Rewind about six months, before either of our diagnoses. It was the fall of 2016 and I had been working for myself for about two years. I had gotten frustrated with not making enough money as an entrepreneur, and I had started aggressively searching for a “real” job. In the span of about three months, I had twelve job interviews and three or four offers, but none of them felt quite right. I ended up settling for more part-time freelance design work to supplement my entrepreneurial endeavors.
Sitting there in the chemo clinic with my mom, I suddenly had an epiphany: I have everything I need. I have complete control over my schedule. I get to go play in the desert whenever I want. I get to spend time with my family when they’re going through a rough period. I have my health. I have good friends. I have an amazing husband. I may not be making the kind of money I was when I left my last traditional job, but truly I feel like I have it all, and that makes me feel like the richest girl in the world.
It was then that I made a decision. I would never go back to working for someone else. My freedom to work from anywhere, be with anyone I want to be with, and do the things I want to do, were all too valuable to even measure.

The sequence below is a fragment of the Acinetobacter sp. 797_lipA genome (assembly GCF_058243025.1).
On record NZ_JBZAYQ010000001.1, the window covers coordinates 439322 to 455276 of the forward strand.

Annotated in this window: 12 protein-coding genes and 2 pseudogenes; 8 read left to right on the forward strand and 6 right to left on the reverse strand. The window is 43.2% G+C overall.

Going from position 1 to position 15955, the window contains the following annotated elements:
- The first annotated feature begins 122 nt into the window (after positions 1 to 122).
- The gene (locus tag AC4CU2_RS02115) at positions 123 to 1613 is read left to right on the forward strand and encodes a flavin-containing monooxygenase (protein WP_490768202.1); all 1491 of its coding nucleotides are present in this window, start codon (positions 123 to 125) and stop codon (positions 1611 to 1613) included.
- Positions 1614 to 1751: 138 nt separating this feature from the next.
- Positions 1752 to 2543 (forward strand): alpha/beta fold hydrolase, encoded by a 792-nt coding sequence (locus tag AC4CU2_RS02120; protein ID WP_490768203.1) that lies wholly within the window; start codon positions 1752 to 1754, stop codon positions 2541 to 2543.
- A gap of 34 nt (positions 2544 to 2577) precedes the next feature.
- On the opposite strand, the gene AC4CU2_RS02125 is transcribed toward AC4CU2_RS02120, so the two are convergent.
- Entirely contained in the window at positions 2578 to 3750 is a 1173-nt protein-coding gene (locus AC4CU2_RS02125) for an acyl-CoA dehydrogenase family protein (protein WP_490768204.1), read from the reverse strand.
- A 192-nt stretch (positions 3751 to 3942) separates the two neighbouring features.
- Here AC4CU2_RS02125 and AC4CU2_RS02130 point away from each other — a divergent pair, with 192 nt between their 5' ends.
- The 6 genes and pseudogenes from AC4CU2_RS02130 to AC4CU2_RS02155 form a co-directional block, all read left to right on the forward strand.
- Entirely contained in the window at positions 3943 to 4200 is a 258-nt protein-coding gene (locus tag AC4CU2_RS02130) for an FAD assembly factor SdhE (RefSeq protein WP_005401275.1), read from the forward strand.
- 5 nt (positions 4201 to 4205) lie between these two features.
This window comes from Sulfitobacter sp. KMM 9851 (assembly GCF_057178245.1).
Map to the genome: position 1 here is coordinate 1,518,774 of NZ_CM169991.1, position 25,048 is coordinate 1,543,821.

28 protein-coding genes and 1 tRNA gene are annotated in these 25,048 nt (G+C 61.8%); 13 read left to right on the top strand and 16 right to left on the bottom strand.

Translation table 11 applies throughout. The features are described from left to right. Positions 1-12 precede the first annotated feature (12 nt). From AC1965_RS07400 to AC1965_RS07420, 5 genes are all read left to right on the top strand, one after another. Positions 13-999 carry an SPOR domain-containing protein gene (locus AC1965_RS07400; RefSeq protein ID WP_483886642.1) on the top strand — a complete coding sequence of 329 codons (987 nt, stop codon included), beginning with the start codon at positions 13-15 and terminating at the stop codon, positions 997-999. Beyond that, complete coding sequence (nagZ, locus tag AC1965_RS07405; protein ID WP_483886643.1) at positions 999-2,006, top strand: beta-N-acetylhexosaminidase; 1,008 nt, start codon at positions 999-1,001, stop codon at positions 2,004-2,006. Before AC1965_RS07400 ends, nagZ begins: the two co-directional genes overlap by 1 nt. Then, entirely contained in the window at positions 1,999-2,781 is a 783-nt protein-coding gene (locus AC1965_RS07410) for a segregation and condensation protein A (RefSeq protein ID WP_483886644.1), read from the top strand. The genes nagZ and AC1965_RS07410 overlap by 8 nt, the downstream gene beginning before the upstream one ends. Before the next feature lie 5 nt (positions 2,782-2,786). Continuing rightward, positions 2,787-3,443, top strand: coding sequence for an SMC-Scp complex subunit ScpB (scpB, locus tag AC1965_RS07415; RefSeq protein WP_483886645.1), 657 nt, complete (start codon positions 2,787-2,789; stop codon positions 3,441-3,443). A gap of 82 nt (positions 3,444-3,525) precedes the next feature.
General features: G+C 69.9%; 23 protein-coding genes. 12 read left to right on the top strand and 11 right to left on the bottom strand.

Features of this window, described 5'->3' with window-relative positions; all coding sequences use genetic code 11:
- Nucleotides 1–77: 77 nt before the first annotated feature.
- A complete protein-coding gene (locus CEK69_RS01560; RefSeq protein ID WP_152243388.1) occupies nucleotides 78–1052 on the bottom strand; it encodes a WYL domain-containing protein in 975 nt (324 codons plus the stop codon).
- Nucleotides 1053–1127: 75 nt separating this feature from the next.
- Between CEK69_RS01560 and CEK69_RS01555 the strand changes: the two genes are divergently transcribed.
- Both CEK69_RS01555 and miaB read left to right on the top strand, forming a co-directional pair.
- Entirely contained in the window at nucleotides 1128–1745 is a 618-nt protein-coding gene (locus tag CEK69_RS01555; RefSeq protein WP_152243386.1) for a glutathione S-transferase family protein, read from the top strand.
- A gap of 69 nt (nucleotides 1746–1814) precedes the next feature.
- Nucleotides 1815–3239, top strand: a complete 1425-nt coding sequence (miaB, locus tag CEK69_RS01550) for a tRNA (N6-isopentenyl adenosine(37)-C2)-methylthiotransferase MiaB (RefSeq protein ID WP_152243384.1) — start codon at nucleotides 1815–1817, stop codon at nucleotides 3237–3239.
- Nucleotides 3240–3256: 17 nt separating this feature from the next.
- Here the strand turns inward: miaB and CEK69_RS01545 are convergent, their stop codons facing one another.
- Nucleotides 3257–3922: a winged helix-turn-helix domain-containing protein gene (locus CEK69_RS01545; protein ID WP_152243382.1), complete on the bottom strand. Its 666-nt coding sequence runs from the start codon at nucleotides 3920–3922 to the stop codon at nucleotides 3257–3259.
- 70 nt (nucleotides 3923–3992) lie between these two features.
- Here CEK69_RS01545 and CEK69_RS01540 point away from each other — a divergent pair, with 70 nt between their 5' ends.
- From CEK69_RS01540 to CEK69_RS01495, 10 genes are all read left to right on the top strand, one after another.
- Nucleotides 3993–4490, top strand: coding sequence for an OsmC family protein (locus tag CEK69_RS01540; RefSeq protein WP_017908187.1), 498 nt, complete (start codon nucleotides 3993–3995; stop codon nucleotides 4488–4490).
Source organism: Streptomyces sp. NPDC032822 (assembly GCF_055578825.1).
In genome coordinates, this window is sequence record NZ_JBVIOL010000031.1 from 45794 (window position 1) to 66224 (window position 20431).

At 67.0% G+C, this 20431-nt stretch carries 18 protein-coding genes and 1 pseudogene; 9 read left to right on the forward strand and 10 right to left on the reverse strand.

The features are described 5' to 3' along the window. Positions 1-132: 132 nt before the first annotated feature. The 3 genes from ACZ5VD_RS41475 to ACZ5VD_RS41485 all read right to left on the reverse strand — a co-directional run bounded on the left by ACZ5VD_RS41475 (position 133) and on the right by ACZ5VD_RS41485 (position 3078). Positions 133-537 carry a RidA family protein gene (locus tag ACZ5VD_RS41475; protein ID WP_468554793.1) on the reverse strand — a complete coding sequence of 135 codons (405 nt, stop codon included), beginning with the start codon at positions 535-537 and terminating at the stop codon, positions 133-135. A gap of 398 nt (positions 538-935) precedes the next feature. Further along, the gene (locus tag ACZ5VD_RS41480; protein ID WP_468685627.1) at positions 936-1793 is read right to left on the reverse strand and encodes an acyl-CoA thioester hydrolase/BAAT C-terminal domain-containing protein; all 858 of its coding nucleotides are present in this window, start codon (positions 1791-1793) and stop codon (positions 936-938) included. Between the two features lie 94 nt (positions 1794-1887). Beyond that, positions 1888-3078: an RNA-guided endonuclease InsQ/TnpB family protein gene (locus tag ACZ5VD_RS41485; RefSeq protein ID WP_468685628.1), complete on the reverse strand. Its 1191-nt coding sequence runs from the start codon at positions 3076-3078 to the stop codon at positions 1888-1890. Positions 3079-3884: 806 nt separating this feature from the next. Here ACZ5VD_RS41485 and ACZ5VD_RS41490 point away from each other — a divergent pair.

And then, magical things started to happen. It was like once I let go of believing I had to make a certain amount of money to consider myself “valid” or “successful”, my business started to take off. Once I started just feeling grateful and focusing on all the things I loved about my life, doors started to open.
The most notable jump in growth was when I followed my inspiration to create my first line of wedding stationery, something I had been thinking about but not acting on for several months. Creating the designs didn’t even feel like work, and they started selling almost immediately. Additionally, working with brides (contrary to popular belief) was amazing; I loved talking to them about their love stories, and the positive feedback I was getting was so personal and heart felt. I felt connected to my customers on a new level, and that was very satisfying.
Since then, my business has continued to grow quickly, as I’ve continued to make frequent trips back East, travel abroad, and get outside for adventures most days. I fell in love with stand up paddling boarding, rediscovered yoga, and I dedicate at least an hour every day to my personal growth and development.
You always hear the stories of people who are on their deathbeds, wishing they’d gone on more vacations, spent more time with family, started that dream business, learned to play an instrument, or written that book. I can tell you with full confidence, that I will NOT be one of those people. I know that when I’m 90 years old, I will look back at my life and think, I really have had the best life…I did it all, I had it all, and I loved every minute of it.